No matter your social good organization’s specific mission, it has people at its core. You aren’t providing services, designing programs, and fundraising just for the sake of your organization. Your organization exists to serve individuals with a variety of social challenges (i.e., unemployment, substance use disorder, housing instability) and help them improve their lives. This aim is best achieved when you put people at the center of your focus.
In a recent article, The Stanford Social Innovation Review said “Being motivated to make a difference for participants is not the same thing as placing participants at the center of managing and leading. This distinction is critical because placing participants at the center requires rethinking how they are affected by the management of these organizations, not simply by the social change strategies adopted or the programs delivered.” But how do you do that? How do you place your beneficiaries at the center of how you manage your organization? In this blog, we will discuss three proven strategies for placing your beneficiaries at the center of all you do:
Include the feedback of on-the-ground experts in your program design.
Make participants an active part of their own lives.
Aligning organizational goals with individual outcomes.
Include On-The-Ground Experts
Every community, demographic, and at-risk population has their own specific needs and challenges. Though some barriers to progress exist at a national or state level, others vary from city to city and even neighborhood to neighborhood. Understanding these unique circumstances is critical to developing programs that create a positive impact.
To understand the specific conditions and circumstances of your program participants, you must work with the people who know. Talk to individuals who live in the community or are part of the demographic you serve. Coordinate with other nonprofit leaders who serve the same community. Communicate with civic government leaders who have a broad view of the local challenges. And, most importantly, include your program participants in their own planning.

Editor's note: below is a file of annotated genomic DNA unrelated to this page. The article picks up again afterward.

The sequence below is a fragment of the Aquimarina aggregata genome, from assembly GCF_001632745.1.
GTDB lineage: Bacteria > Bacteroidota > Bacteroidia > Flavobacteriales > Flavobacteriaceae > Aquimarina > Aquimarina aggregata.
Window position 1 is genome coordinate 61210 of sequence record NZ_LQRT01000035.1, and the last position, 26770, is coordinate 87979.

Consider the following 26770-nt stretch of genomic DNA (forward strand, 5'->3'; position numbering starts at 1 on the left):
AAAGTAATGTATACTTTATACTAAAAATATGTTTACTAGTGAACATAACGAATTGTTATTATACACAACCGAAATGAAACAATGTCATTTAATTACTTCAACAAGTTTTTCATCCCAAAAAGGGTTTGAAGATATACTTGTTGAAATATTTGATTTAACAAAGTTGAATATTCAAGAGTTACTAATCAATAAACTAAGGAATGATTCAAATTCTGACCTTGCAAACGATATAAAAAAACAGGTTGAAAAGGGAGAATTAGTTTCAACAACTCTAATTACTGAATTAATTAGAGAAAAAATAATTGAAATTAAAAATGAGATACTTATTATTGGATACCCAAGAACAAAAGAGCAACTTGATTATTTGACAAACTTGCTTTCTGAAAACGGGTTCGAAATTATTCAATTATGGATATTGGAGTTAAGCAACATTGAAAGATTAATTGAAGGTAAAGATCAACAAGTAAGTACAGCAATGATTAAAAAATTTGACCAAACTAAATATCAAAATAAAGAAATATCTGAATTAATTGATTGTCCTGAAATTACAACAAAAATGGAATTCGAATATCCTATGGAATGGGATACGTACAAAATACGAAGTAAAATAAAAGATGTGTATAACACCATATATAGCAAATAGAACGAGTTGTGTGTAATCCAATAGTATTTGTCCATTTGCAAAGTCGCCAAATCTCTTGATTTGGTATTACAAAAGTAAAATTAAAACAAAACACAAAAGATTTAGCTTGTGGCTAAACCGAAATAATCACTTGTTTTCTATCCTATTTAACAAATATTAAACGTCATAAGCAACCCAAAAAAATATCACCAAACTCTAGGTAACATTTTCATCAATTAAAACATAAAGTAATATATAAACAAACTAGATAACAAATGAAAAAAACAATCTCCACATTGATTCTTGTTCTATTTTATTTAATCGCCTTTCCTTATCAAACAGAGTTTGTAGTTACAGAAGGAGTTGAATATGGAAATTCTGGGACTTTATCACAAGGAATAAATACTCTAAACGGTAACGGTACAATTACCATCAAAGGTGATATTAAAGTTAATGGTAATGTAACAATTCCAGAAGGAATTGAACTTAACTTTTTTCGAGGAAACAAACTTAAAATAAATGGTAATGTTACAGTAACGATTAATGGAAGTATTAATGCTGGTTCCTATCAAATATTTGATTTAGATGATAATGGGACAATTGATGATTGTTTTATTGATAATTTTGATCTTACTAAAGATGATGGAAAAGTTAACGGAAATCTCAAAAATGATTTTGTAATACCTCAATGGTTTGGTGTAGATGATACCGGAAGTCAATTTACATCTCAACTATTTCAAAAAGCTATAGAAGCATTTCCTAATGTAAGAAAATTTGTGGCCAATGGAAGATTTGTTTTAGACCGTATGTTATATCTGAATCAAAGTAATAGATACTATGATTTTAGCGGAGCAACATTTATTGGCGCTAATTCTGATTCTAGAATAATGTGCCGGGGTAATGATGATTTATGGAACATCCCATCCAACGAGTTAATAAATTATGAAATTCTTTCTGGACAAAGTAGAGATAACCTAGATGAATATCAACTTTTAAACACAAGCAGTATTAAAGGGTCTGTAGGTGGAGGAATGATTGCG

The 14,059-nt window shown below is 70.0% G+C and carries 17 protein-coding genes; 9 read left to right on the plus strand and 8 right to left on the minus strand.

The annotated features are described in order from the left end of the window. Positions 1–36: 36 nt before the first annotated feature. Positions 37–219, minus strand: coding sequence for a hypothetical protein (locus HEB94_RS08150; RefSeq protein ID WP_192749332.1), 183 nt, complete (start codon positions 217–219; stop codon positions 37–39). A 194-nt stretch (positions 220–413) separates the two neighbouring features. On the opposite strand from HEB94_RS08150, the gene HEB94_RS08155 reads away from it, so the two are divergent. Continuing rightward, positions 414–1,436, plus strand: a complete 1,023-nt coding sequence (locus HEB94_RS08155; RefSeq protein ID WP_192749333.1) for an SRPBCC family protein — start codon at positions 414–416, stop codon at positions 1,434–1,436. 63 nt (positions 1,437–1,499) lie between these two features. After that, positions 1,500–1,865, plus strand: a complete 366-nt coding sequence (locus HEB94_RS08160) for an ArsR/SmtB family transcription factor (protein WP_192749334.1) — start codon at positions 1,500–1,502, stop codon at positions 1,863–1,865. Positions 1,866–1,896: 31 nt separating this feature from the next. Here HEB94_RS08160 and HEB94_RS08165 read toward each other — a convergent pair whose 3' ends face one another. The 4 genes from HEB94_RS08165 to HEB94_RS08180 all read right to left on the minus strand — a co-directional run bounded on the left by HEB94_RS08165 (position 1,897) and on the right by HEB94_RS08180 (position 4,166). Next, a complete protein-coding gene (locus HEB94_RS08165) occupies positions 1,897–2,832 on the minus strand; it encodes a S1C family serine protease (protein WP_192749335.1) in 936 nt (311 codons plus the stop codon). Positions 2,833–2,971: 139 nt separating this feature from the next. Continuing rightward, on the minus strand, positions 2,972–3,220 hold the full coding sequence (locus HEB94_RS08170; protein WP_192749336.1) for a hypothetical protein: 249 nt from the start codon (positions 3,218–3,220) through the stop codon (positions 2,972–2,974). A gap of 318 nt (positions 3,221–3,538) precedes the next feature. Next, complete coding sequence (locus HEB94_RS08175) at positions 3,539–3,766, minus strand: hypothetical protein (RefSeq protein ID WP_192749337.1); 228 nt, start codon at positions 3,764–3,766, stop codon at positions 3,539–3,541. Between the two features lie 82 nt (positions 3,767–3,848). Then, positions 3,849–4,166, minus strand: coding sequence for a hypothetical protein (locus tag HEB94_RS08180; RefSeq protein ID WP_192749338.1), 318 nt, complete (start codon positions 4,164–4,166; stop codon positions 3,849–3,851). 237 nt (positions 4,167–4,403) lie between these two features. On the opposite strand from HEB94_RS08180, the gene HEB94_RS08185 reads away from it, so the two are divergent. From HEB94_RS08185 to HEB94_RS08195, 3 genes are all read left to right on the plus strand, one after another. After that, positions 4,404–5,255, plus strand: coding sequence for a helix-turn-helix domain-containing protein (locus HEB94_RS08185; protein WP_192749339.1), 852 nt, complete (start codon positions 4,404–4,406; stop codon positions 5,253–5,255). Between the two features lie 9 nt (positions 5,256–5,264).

On-the-ground resources are valuable during the program creation phase. They can provide you with critical information that you can use to tailor your programs and services to meet the unique needs of your participants. But the value of their insight and experience does not end with program implementation. These same experts can help you understand the ever-changing circumstances of your community as you pivot and adjust your services to best accomplish your mission.
Encourage Active Participants
Your program participants are the reason you serve. Yet too many nonprofits treat their enrollees as what Leah M. Benjamin of the Stanford Social Innovation Review calls “passive targets of program interventions.” Providing services is only part of the process in creating positive impact. People need to be active participants in their own lives. Social-good leaders need to look at their beneficiaries as “people who engage nonprofits to make changes in their lives” rather than simply being “the targets of an intervention.”
Yet, your organization and the services you provide cannot force individual change. You can only provide the resources and opportunities needed to support people as they choose to change their lives. And what that change looks like must be determined by the participants themselves.